History Lesson: Ft. King George

Before this trip, words that came to mind when I heard the word Georgia:

Peaches

Peanuts

“Frankly, my dear, I don’t give a damn”

“Midnight Train” a la Gladys Knight

Words that never ever came to mind: King George II.

(Guess I was snoozing during high school US History classes)

King George II of Great Britain (wikipedia image)

King George II of Great Britain (wikipedia image)

If nothing else, our Southern trip provided a much-needed kick upside the head to remind us that Georgia’s history is tied as much to colonial days as it is to the debacle of the Civil War. Our first lesson along these lines came when we stopped along our way from Sea Island to Savannah to tour Ft. King George near the little town of Darien, GA.

The reconstructed Ft. King George

The reconstructed Ft. King George

Originally established in 1721 to counter French and Spanish forays into the area, the fort was, at the time, the southernmost outpost of the British empire in North America. The fort was eventually abandoned after 140 of the soldiers posted there died in harsh conditions that brought on camp diseases including malaria and dysentery.

This memorial honors the soldiers who died at the fort in the 18th century

This memorial honors the soldiers who died at the fort in the 18th century

We got a feel for the harsh conditions. Eighteenth-century Georgia did not have strip malls or Netflix. These poor soldiers were marooned in a lonely corner of the “New World” and they didn’t even have dial-up. What they did have was plenty of standing water and the attendant miseries that accompany stagnant ponds and marshes. The park ranger who greeted us at the visitor’s center drawled “Y’all came on a good day; the cool weather knocked down the deer flies.”

Well, not all of them, and I still have the welts to prove it.

Deer fly. Gross. And HUGE.

Deer fly. Gross. And HUGE.

We were also treated to plenty of attention from the resident “no-see-ums”. Luckily, we had no encounters with the deadly coral snakes or water moccasins common to coastal Georgia. We did see lots of scurrying fiddler crabs. And, everywhere, the twining bramble of Smilax or “cat brier” that must have daily moved the soldiers to profanity as they attempted to clear the inhospitable land around the fort.

Smilax is known for forming "inpenetrable thickets"

Smilax is known for forming “inpenetrable thickets”

In 1735, after founding the new British colony at Savannah, General James Oglethorpe (who is the only person more famous than Justin Beiber since we saw his name and visage plastered everywhere in this state!) recruited a hardy group of willing Highland Scots to re-settle this spot at the mouth of the Altamaha river and christened it Darien.

The Altamaha River at Ft. King George (polloplayer photo)

The Altamaha River at Ft. King George (polloplayer photo)

Oglethorpe built another outpost on St. Simons Island where guests at The Lodge at Sea Island can watch bagpipers greet the sundown to commemorate the area’s Scots history.

A bagpiper greets the sunset on St. Simons Island. (image from Squiddoo.com)

A bagpiper greets the sunset on St. Simons Island. (image from Squiddoo.com)

The reconstructed buildings at Ft. King George include a blockhouse, barracks, a guardhouse and other structures. Also on view are the original remains of a 19th century saw milling operation.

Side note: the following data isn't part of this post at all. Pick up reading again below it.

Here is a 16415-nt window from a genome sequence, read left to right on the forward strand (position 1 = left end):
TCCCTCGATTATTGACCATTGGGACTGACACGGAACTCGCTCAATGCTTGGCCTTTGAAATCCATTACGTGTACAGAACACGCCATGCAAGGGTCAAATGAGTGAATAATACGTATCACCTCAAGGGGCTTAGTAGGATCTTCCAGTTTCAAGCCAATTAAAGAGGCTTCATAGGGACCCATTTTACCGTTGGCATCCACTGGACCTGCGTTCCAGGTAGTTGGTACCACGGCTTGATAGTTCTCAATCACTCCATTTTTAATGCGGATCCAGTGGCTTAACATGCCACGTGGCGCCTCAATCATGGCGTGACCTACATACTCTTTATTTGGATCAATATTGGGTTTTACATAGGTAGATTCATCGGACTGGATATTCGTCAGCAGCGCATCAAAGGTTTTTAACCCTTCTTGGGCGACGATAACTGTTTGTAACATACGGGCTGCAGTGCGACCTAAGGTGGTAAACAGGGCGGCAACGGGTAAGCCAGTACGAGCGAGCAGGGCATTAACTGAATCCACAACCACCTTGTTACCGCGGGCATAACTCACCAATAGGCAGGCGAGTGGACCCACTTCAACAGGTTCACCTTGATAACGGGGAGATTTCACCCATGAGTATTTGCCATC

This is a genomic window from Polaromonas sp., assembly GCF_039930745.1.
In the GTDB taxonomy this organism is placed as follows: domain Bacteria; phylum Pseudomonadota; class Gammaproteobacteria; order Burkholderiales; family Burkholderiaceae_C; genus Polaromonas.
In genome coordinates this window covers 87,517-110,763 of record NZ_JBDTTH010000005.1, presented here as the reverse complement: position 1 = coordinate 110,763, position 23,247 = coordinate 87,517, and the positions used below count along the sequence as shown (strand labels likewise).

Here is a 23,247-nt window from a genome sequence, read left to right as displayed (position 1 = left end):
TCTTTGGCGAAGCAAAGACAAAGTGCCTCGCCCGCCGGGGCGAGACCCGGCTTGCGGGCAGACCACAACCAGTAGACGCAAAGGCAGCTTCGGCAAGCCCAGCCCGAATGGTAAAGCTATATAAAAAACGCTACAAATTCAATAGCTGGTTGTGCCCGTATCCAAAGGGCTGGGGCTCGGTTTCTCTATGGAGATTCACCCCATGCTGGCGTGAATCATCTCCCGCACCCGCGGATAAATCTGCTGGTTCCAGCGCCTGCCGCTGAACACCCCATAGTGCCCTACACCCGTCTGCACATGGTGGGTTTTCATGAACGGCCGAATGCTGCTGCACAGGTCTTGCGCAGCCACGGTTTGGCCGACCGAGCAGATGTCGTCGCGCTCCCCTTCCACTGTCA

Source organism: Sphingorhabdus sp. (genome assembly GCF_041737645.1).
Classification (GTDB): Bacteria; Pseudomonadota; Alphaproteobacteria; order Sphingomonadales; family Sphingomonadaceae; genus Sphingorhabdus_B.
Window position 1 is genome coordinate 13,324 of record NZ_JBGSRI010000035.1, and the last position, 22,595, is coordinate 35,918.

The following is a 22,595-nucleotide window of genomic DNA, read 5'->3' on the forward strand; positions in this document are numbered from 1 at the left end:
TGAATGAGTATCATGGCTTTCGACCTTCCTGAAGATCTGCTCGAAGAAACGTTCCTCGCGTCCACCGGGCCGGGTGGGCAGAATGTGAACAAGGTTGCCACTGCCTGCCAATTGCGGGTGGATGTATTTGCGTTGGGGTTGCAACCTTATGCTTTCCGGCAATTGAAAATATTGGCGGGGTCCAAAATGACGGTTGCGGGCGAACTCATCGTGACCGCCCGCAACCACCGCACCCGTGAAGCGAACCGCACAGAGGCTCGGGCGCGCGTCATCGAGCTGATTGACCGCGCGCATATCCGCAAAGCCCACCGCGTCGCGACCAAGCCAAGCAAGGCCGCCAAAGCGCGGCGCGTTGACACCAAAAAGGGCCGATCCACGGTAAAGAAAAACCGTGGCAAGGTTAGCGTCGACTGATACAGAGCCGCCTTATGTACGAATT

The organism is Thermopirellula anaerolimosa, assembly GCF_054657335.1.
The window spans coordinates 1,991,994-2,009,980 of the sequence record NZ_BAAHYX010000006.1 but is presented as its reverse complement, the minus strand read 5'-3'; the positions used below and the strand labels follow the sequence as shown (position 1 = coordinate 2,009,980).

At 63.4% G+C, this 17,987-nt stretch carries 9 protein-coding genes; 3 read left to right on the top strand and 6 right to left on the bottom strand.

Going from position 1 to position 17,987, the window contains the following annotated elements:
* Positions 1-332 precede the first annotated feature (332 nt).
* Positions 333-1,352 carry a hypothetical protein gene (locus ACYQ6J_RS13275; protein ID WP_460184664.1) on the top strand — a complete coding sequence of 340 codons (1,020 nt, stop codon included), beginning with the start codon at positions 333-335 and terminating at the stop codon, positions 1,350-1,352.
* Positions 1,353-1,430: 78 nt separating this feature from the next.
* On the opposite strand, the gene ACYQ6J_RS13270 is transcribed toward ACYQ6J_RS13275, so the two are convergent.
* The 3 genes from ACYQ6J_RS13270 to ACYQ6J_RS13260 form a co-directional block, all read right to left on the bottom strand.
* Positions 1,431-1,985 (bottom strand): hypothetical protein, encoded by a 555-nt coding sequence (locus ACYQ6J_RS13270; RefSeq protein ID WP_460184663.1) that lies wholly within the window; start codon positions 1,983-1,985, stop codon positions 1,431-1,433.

outbuildings at Ft. King George (polloplayer photo)

outbuildings at Ft. King George (polloplayer photo)

(polloplayer photo)

(polloplayer photo)

If you go: Ft. King George is at 302 McIntosh Rd SE in Darien, GA and is located just a few miles off I-95 on the route from Sea Island to Savannah. Open Tuesday-Sunday, 9 am – 5 pm. Good for history buffs of all ages. Insect repellant recommended in warmer months.

Also of interest along this road is the historic Hofwyl-Broadfield Plantation but be advised that the operating hours are not correctly listed on the nps.gov web site. Hofwyl-Broadfield Plantation is NOT currently open Mondays, Tuesdays or Wednesdays.

And everywhere, the live oaks festooned with Spanish moss. Great memories!

And everywhere, the live oaks festooned with Spanish moss. Great memories!

Next: Savannah!

About polloplayer

Empty nester searching for meaning of life through the occasional chicken epiphany.
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5 Responses to History Lesson: Ft. King George

  1. Batts says:

    I’ve really enjoy reading these posts on your blog, good for you guys to be out there enjoying life, God knows you’ve earned it!!

  2. dizzyguy says:

    Ft. King George reminded us of the frequently extreme hardships taht befell those first Europeans to establish lives in The New World of North America. When you see the crude barracks, outhouses, fortifications upon which their lives depended, etc. you come to understand the degree of risk they were all exposed to. Casualty rates are hard to figure but they would have been very, very high over say a 5-10 year period (doubtful the garrisoned soldiers had R&R leaves either).

  3. Jean Gutsche says:

    So THAT is what King George II is all about. Very interesting! You are intrepid travelers!

  4. Katherine says:

    By George I think you’ve got me interested in traveling to the south AND picking up my history books. Never a dull moment reading the blog (or in blog-writer’s travels.)

  5. pollo amigo says:

    Thanks for your research and sharing. If we ever visit there, we will definitely use your travel tips.

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